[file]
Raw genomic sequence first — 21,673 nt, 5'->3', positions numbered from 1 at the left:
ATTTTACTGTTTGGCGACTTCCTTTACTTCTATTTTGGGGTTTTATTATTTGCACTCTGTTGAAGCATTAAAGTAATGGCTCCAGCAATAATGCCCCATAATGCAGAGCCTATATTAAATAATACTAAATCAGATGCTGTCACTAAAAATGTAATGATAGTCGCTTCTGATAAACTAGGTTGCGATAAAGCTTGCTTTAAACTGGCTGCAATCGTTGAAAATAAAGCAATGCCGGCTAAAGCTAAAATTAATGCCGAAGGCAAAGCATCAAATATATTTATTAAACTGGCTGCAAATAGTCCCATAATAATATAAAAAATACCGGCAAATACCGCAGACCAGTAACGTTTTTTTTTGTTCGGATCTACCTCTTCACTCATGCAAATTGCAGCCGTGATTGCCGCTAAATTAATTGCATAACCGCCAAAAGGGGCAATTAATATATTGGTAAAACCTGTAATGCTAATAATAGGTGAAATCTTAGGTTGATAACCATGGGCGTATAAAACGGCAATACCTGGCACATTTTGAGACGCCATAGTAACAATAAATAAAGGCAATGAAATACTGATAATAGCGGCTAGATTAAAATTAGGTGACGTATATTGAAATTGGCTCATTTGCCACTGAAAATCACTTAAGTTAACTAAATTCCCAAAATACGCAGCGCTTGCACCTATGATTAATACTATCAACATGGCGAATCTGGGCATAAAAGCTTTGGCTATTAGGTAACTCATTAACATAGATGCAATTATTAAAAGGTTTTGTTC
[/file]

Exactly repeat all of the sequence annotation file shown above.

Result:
Raw genomic sequence first — 21,673 nt, 5'->3', positions numbered from 1 at the left:
ATTTTACTGTTTGGCGACTTCCTTTACTTCTATTTTGGGGTTTTATTATTTGCACTCTGTTGAAGCATTAAAGTAATGGCTCCAGCAATAATGCCCCATAATGCAGAGCCTATATTAAATAATACTAAATCAGATGCTGTCACTAAAAATGTAATGATAGTCGCTTCTGATAAACTAGGTTGCGATAAAGCTTGCTTTAAACTGGCTGCAATCGTTGAAAATAAAGCAATGCCGGCTAAAGCTAAAATTAATGCCGAAGGCAAAGCATCAAATATATTTATTAAACTGGCTGCAAATAGTCCCATAATAATATAAAAAATACCGGCAAATACCGCAGACCAGTAACGTTTTTTTTTGTTCGGATCTACCTCTTCACTCATGCAAATTGCAGCCGTGATTGCCGCTAAATTAATTGCATAACCGCCAAAAGGGGCAATTAATATATTGGTAAAACCTGTAATGCTAATAATAGGTGAAATCTTAGGTTGATAACCATGGGCGTATAAAACGGCAATACCTGGCACATTTTGAGACGCCATAGTAACAATAAATAAAGGCAATGAAATACTGATAATAGCGGCTAGATTAAAATTAGGTGACGTATATTGAAATTGGCTCATTTGCCACTGAAAATCACTTAAGTTAACTAAATTCCCAAAATACGCAGCGCTTGCACCTATGATTAATACTATCAACATGGCGAATCTGGGCATAAAAGCTTTGGCTATTAGGTAACTCATTAACATAGATGCAATTATTAAAAGGTTTTGTTC